Barry’s staff pick is the story of war by music, “Kulturkampf”. I had tremendous fun working with Anatoly on picking the appropriate music for this story. It’s a very clever and entertaining steam-punkish tale of battling classical composers. And thanks also to Anatoly for suggesting his friend Hans Fenstermacher as narrator. Hans’ German pronunciation is prefect… unlike mine.


Kulturkampf

by Anatoly Belilovsky

September 1, 1870

Most respected Feldmarschall von Moltke,

I wish to thank you for giving me the opportunity to put my theories to the test in the taking of Sedan. They were, of course, entirely correct, and our clear tactical victory I am happy to be reporting.

Die Grosse Bertha worked to perfection; we were able to play Bruckner’s Zero Symphony at half steam while the technicians adjusted all their valves and levers. Steamwinds worked perfectly on the first try, and though of course strings needed to be tuned, of the steam tympani there was never any doubt. I have perhaps been harsh on occasion in my estimation of Herr Bruckner’s work, but for making the listeners run away screaming I should say his symphonies are without rival.

The French did put up some feeble resistance; approaching Sedan, I became aware of an odd syncopated rhythm off in the distance. Upon opening the window I was able to ascertain the nature of the music.

Toreador!” I exclaimed. “The fools! They think to defeat me with Bizet!”

It is not yet time to unleash my the fruit of my genius, the Secret Weapon, as old and tried music is proving adequate to the task. Anton Bruckner has cleared the way to the French capital; I swore that I should only unleash a composition of mine own when I wish for the adversary to fall to his knees and surrender to its sublime harmonies on the spot, and Paris has witnessed many such occasions. My own procession under the Arc de Triomphe is some thirty years overdue, but should taste all the sweeter for that.
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Cast of Wonders 111: The Giant Who Dreamed of Summer (Staff Pick 2013)

Show Notes

As our longtime listeners know, Cast of Wonders takes the month of January off each year, so we can recharge our batteries, and get out in front of the next year’s production schedule. And this year is no exception. However this January instead of leaving you with an empty playlist, Cast of Wonders is proud to present our Staff Picks!

Graeme, Barry and I (Marguerite) have selected our personal favorite story from 2013, and even further back in one case. Each of us will introduce the story, and talk a bit about we found so memorable about that particular tale.

But “Ahhh!”, I hear you say, “January has four weeks, and there’s only three of you! What are you going to do the last week of the month?” Well I’m glad you asked, because we’ll re-play our Small Cast, Short Form Parsec award winner, “Now Cydonia” by Rick Kennet, to transition you into a new year of what we hope to be even more award winnings stories, week after week.

And since I’m here, I guess that means I get to go first!

Barry and Graeme invited me to become the Editor of Cast of Wonders right before Christmas in 2012. I had just moved to the UK a few months prior, and the shorter days and significantly colder weather was starting to affect my mood. In January, while juggling a crushing course load in law school and frantically reading slush to be ready for the February episodes, I read the first submission that made me cry.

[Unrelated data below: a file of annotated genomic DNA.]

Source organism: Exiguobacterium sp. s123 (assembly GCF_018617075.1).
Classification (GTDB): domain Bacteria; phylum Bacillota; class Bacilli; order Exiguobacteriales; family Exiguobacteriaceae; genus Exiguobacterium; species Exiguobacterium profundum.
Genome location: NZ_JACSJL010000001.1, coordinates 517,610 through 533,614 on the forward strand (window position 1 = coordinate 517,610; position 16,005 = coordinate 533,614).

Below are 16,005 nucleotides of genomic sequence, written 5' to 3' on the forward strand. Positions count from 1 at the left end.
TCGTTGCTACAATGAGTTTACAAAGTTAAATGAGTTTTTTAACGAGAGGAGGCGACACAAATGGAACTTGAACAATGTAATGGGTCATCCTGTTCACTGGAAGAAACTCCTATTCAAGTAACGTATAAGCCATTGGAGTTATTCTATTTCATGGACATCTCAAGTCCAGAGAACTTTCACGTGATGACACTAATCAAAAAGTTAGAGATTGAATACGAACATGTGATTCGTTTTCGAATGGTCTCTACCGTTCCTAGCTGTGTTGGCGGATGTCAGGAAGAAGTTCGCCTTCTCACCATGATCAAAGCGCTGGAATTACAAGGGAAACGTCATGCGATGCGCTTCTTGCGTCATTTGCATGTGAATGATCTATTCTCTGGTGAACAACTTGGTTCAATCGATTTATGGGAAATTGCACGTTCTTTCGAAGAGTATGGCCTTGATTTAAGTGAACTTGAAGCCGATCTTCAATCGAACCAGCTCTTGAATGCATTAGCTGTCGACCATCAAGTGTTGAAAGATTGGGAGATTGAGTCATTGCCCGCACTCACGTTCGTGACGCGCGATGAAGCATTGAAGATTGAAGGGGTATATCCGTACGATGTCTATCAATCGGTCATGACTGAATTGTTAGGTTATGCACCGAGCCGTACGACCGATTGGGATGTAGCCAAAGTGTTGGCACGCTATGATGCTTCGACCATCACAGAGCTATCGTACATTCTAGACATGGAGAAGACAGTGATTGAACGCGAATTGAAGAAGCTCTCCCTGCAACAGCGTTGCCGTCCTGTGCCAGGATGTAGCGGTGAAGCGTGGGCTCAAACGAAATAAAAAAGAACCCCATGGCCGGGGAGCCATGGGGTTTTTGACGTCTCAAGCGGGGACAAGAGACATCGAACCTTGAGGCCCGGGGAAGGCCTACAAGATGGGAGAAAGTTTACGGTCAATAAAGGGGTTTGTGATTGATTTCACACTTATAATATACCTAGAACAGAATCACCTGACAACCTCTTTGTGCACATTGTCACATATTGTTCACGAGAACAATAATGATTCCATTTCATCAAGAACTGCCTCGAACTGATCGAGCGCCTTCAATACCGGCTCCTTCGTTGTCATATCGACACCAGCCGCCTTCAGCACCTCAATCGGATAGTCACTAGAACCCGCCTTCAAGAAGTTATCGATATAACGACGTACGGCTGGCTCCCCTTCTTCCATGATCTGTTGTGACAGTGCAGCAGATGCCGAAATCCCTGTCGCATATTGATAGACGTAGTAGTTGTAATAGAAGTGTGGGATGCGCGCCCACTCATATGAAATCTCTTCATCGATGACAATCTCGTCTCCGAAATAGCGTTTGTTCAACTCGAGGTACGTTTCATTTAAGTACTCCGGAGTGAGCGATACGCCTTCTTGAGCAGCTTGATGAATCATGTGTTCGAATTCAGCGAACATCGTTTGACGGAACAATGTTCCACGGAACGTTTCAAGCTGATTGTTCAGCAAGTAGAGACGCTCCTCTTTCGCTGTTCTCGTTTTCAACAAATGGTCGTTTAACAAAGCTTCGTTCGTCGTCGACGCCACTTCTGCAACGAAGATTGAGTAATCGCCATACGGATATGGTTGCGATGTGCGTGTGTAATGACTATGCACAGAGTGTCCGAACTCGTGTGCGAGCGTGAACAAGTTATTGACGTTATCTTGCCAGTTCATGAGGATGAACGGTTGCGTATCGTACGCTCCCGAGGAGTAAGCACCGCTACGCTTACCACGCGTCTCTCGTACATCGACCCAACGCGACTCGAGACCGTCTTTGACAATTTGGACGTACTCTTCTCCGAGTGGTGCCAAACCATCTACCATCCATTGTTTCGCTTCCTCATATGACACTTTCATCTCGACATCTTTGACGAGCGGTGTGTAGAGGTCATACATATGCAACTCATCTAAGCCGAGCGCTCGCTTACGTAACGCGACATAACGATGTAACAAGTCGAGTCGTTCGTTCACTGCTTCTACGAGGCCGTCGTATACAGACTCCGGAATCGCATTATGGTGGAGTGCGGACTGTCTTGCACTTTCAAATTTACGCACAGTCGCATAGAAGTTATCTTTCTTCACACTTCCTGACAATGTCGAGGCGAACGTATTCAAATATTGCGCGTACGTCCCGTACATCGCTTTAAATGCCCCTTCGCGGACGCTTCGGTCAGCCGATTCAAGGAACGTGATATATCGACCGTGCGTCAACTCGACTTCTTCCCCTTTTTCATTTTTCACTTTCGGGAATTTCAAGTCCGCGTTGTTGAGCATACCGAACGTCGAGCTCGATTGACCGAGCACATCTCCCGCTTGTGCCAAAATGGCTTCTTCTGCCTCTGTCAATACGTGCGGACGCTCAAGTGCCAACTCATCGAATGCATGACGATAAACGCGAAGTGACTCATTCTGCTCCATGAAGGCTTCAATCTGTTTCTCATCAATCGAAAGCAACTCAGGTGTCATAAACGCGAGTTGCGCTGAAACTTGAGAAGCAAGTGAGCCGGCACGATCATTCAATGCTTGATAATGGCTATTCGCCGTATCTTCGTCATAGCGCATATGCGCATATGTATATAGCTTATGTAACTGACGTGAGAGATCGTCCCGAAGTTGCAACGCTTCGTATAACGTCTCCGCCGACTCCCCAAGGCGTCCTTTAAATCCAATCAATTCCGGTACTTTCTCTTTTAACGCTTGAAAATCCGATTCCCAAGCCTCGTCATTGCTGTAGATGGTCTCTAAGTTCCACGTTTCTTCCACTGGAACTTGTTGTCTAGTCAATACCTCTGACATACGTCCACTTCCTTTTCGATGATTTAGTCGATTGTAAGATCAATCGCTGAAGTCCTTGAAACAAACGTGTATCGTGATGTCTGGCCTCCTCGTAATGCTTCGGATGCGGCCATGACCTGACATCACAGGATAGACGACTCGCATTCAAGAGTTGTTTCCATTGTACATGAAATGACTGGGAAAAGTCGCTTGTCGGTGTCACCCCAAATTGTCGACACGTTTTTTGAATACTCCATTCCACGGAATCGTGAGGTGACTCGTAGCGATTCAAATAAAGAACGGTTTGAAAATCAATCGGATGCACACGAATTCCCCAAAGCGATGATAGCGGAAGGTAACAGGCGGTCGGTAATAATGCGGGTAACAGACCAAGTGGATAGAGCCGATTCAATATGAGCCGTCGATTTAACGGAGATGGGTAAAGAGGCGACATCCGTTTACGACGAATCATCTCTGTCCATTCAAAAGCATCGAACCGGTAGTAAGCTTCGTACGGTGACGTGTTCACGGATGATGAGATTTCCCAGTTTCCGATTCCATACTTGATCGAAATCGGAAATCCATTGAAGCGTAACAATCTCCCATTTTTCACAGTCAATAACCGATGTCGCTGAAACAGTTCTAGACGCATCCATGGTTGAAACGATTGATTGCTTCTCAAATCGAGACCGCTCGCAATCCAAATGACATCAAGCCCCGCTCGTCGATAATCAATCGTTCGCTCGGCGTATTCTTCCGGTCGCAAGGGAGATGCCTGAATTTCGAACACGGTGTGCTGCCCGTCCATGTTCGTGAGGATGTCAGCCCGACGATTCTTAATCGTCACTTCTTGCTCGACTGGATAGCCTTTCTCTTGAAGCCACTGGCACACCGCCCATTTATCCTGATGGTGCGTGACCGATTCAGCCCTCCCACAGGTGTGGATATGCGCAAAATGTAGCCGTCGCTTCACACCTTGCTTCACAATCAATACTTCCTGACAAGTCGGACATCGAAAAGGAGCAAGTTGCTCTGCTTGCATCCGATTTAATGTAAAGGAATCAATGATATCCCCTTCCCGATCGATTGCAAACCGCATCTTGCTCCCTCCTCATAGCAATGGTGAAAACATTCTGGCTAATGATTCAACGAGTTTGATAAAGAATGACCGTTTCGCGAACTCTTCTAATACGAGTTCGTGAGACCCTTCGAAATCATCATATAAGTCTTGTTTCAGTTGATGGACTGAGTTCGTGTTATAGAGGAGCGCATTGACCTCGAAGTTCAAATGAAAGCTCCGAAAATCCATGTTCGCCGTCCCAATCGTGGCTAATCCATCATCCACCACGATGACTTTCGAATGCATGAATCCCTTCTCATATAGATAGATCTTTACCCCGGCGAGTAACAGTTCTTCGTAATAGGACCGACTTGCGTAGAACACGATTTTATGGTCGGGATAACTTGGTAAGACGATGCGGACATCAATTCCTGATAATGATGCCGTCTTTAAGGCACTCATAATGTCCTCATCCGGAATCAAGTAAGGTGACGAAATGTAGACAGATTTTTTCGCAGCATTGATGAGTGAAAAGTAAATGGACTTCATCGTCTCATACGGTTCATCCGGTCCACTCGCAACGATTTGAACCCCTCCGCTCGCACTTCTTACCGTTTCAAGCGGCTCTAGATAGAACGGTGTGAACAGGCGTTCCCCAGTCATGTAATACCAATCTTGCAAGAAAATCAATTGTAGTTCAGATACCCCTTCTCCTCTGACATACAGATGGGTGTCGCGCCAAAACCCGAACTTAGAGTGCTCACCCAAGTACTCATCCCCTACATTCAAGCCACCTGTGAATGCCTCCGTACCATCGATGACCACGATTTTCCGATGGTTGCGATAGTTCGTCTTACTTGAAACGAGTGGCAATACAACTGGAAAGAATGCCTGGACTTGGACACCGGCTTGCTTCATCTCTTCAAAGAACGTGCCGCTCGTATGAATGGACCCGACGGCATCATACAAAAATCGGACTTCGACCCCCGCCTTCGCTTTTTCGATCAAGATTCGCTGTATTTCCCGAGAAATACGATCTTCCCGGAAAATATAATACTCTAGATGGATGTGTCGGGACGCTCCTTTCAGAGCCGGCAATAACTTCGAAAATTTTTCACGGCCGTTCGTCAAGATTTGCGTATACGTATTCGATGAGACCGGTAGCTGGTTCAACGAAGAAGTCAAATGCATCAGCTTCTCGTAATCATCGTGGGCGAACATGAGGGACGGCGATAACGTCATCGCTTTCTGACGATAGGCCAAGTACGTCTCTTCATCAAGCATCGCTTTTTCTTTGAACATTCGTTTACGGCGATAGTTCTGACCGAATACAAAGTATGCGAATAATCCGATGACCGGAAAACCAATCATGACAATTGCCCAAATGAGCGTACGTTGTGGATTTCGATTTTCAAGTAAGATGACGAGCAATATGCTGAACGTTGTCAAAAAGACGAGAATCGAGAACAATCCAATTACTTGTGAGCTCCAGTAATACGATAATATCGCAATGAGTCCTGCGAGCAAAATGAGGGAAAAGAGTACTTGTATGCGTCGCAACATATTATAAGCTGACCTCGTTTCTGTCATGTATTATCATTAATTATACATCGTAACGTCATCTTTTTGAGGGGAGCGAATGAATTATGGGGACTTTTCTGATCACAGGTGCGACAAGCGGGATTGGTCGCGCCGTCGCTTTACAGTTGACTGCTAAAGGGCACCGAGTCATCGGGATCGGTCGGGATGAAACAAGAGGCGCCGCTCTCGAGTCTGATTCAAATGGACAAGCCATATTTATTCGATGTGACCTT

Jess Hyslop’s wonderful first-person narrative of a frost giant yearning for the touch of summer cut straight through my winter blues and reminded me of how good, how life affirming that first truly hot day of summer feels. Not just spring and rolling forward the clocks, but summer and that prickly, sizzling sensation on the tops of your shoulders when you wear a tanktop outside for the first time each year. Maybe, if you’re lucky, on the way to spend a day on the beach.

“The Giant Who Dreamed of Summer” is also the first story where the choice of narrator wasn’t really a choice so much as a lightning bolt of inspiration. I’ve been a fan of MK Hobson as a guest host and reader on Podcastle for years. I backed “The Warlock’s Curse”, the sequel to her smash hit debut novel “The Native Star”, on Kickstarter. The giant’s sense of humor, the gentle way it scolds as well as instructs the child, and the sensation of wisdom immediately brought MK’s warm and rich-yet-worn-around the edges voice to mind. I was thrilled when she accepted my request. Thanks MK!


The Giant Who Dreamed of Summer

by Jess Hyslop

What’s this–another visitor? How tiresome. I thought I had seen the last of you when the guards departed. I thought I had finally been left to meet my end in peace.

Wishful thinking. I thought I was beyond that, too.

Well, you must excuse me if I do not get up. These chains, you see…

What is such a tiny thing as you doing here all alone, anyway? Do your parents know that you are up here? I doubt that they’d approve. The hillside is steep and treacherous, and there are all sorts of dangers for a little flake like you. How your mother will scold if you tear your skirts! How your father will tut if you scrape your dainty ankle! How they will weep if you tumble from a bluff! And, my, how they will curse and stamp and rage if you end up in the belly of a starving frost giant.

I jest, child. Despite what you have been told, we giants do not eat people. It is only in your stories that such loathsome things occur.

Nevertheless, you should run along. Your parents are doubtless sick with worry, and I do not want to be blamed for your disappearance. Your King has made me miserable enough already. The last thing I need is to suffer more of his so-called justice.